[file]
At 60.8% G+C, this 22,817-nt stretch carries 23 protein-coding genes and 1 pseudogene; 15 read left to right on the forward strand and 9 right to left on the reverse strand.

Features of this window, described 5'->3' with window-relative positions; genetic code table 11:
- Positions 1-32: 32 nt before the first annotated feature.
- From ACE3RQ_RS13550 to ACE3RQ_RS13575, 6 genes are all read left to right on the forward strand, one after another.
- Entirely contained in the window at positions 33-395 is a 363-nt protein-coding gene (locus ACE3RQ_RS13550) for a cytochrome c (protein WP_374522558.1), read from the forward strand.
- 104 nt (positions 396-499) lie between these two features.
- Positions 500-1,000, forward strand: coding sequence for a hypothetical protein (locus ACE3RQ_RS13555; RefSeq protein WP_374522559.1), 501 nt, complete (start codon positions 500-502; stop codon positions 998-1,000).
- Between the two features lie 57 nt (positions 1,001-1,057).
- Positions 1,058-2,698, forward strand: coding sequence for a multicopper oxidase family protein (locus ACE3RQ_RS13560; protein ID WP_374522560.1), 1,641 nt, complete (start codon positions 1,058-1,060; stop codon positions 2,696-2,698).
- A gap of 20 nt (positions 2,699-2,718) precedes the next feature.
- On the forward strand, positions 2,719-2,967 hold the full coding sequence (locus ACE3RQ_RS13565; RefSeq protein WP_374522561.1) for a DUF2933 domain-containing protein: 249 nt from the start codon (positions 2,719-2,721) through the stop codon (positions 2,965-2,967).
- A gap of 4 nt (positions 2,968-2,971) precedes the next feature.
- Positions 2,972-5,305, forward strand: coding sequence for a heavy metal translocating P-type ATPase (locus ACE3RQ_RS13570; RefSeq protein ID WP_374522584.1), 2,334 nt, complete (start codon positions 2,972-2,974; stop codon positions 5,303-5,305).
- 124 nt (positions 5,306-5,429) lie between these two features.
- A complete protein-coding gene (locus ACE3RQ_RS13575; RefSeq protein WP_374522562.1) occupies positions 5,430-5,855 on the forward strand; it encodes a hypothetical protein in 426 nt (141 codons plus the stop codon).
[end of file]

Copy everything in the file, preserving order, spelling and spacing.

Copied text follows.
At 60.8% G+C, this 22,817-nt stretch carries 23 protein-coding genes and 1 pseudogene; 15 read left to right on the forward strand and 9 right to left on the reverse strand.

Features of this window, described 5'->3' with window-relative positions; genetic code table 11:
- Positions 1-32: 32 nt before the first annotated feature.
- From ACE3RQ_RS13550 to ACE3RQ_RS13575, 6 genes are all read left to right on the forward strand, one after another.
- Entirely contained in the window at positions 33-395 is a 363-nt protein-coding gene (locus ACE3RQ_RS13550) for a cytochrome c (protein WP_374522558.1), read from the forward strand.
- 104 nt (positions 396-499) lie between these two features.
- Positions 500-1,000, forward strand: coding sequence for a hypothetical protein (locus ACE3RQ_RS13555; RefSeq protein WP_374522559.1), 501 nt, complete (start codon positions 500-502; stop codon positions 998-1,000).
- Between the two features lie 57 nt (positions 1,001-1,057).
- Positions 1,058-2,698, forward strand: coding sequence for a multicopper oxidase family protein (locus ACE3RQ_RS13560; protein ID WP_374522560.1), 1,641 nt, complete (start codon positions 1,058-1,060; stop codon positions 2,696-2,698).
- A gap of 20 nt (positions 2,699-2,718) precedes the next feature.
- On the forward strand, positions 2,719-2,967 hold the full coding sequence (locus ACE3RQ_RS13565; RefSeq protein WP_374522561.1) for a DUF2933 domain-containing protein: 249 nt from the start codon (positions 2,719-2,721) through the stop codon (positions 2,965-2,967).
- A gap of 4 nt (positions 2,968-2,971) precedes the next feature.
- Positions 2,972-5,305, forward strand: coding sequence for a heavy metal translocating P-type ATPase (locus ACE3RQ_RS13570; RefSeq protein ID WP_374522584.1), 2,334 nt, complete (start codon positions 2,972-2,974; stop codon positions 5,303-5,305).
- 124 nt (positions 5,306-5,429) lie between these two features.
- A complete protein-coding gene (locus ACE3RQ_RS13575; RefSeq protein WP_374522562.1) occupies positions 5,430-5,855 on the forward strand; it encodes a hypothetical protein in 426 nt (141 codons plus the stop codon).